If your mother lives in Minneapolis, I'm sure you called her Saturday. Otherwise, you are going to run into telephone circuits overloaded with calls from dutiful children who are checking in with the dear old soul to wish her a happy Mother's Day.
This is the first year I can remember that someone has not written a diatribe against Mother's Day. Usually, the burden of their dirge is that the day has its roots in commercialism, and it is really the National Assn. of Manufacturers that's hustling us into all this unnecessary buying of perfume and flowers.
Twaddle; anything that prompts the buying of foolish fripperies is perfectly fine.
Flowers, a plant, candy are all good presents. Actually, you know your mother well enough to know which is best. If she is a calorie counter and prides herself on being able to get into her prom dress, don't give her candy.
As for the flowers and plants, those go to different kinds of mothers. The first wants the fragrant armload of blossoms that tells her of spring and reminds her of the days when the florist came to the door with those wonderful white satiny boxes tied with gold ribbon. Inside were gardenias, wreathed in green waxed paper that rustled like a taffeta petticoat when she lifted the flowers out. In a few days, the blossoms wilted--but not before filling the room with a splash of Monet color and the fragrance of other springs.
The plant lady would rather have something she can put in the garden and enjoy again next year. That's fine for those mothers who have the magic it takes to make plants grow.
I favor baskets of potpourri, foamy sweaters, panty hose as sheer as a cobweb, a perfume she likes.
If she has been cooking for years, give her a new pan or two. There are some that come in cardinal red or brilliant blue that will bring a touch of brightness to the kitchen.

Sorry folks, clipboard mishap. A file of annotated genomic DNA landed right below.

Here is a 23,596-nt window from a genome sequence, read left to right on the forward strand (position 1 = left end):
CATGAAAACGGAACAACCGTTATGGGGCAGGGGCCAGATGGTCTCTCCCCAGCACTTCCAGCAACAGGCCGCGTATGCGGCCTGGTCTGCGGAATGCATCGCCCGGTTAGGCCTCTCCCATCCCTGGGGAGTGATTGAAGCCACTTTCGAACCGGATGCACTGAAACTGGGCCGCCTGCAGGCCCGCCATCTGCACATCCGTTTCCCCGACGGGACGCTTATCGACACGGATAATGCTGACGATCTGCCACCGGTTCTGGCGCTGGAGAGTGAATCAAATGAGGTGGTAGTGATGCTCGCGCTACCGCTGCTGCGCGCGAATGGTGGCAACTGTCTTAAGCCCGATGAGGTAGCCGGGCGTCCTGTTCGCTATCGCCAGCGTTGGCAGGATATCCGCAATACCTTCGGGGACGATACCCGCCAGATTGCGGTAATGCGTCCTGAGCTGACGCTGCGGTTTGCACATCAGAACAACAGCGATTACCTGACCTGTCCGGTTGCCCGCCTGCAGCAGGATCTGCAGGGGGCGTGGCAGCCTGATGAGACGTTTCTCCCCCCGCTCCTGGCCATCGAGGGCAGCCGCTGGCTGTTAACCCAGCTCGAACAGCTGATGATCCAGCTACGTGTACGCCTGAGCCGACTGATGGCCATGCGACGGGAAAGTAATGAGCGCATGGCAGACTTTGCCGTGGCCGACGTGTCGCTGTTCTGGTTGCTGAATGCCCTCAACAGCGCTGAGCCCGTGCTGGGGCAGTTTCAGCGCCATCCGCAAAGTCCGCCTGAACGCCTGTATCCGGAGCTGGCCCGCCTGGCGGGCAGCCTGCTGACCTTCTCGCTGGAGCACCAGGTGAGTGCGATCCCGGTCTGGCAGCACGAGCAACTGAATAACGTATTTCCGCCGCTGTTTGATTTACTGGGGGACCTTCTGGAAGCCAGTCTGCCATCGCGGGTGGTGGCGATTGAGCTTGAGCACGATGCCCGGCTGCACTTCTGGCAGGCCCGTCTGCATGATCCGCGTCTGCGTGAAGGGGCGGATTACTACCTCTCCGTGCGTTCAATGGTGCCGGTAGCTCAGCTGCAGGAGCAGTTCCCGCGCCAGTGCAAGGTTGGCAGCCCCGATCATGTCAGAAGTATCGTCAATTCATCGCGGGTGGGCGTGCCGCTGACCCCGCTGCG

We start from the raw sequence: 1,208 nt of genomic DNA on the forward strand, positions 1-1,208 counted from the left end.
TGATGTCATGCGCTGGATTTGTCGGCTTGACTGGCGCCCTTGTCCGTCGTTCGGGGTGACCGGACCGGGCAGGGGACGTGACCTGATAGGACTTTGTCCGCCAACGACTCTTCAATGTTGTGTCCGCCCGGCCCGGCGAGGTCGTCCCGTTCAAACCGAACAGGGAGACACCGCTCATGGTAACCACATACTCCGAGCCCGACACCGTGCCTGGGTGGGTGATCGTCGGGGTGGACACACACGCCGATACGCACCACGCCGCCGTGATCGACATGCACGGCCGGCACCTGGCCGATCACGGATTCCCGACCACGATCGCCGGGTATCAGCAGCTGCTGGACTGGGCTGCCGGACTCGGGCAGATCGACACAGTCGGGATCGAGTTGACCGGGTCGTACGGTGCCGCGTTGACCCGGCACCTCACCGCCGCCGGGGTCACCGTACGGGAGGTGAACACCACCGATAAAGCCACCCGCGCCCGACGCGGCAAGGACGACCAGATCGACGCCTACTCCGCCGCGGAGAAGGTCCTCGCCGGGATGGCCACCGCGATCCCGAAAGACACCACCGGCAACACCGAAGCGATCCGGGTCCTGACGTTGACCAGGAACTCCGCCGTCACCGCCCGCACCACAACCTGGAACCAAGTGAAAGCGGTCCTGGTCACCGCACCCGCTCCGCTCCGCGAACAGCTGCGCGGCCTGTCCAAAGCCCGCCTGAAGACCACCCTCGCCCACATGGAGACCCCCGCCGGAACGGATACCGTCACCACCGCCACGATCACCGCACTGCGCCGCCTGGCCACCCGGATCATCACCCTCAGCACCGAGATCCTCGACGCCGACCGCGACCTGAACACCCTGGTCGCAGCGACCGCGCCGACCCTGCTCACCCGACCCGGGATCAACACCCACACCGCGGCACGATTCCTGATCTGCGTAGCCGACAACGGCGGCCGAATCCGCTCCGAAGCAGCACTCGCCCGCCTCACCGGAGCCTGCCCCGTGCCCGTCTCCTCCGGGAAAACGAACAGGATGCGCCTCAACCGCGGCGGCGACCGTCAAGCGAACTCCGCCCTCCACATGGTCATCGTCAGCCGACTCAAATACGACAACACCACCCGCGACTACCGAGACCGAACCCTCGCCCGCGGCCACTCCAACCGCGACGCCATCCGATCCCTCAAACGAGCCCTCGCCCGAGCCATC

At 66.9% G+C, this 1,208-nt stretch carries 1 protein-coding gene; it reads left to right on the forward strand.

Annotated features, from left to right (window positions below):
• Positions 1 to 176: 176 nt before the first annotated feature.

My friend Jean Erck in Houston bought herself one of those squat round blue casseroles that look just right for Miss Muffet and her curds and whey. I ran right home and bought a similar one. Mine has a glass lid, but the color is the same and so is the shape. That's why I think a pan would make a lovely gift for dear old mother.
As I have said before, do not take her out to dinner on this day unless it is a tradition crusted with age. At least not to a big noisy place. Somewhere in the last two or three years, noise seems to have become a desirable thing in restaurants. There is a misplaced feeling that noise indicates camaraderie and popularity. It doesn't.
Get her a book, the present that lasts forever. Give her a written promise to get all those shoe boxes of snapshots down from the closet shelves, paste the pictures in albums and then let her put the IDs under the pictures. You don't know who those girls in the poodle skirts are, standing under the flowering cherry tree with their arms around each other's waists. But she does.
Most important of all, just tell her you love her. And that you know she wasn't always somebody's mother. One time she and a bunch of kids drove up the coast for a weenie bake and were run off the beach by the Malibu patrol. And another time, after a Bel-Air cotillion, they went to Jerry's Joint in old Chinatown and were caught in a raid. Of course I remember. I was wearing a pink knit dress with a hoop skirt.
Get a card with a sentimental verse, if that's her style. Or write something silly you remember. I have a friend who was voted the Most Valuable Player on the eighth-grade boys basketball team. She was a regular starter because the school was so small. She was also five feet tall.
I'm sure she would like to be remembered for that as well as all her good works at school, church and in the community down the duty-bound years.
Phone, write, make a pitcher of Ramos Fizzes and toast the day for your mother. But mostly let her know she is your friend, because she's funny, uncomplaining, resourceful, tactful and good company. If she's not, I'm sorry, kid. You got the wrong mother and were changed in the cradle by gremlins.
I'm sure that isn't true. May this day be a fragrant recess full of laughter with your best friend. Happy Mother's Day.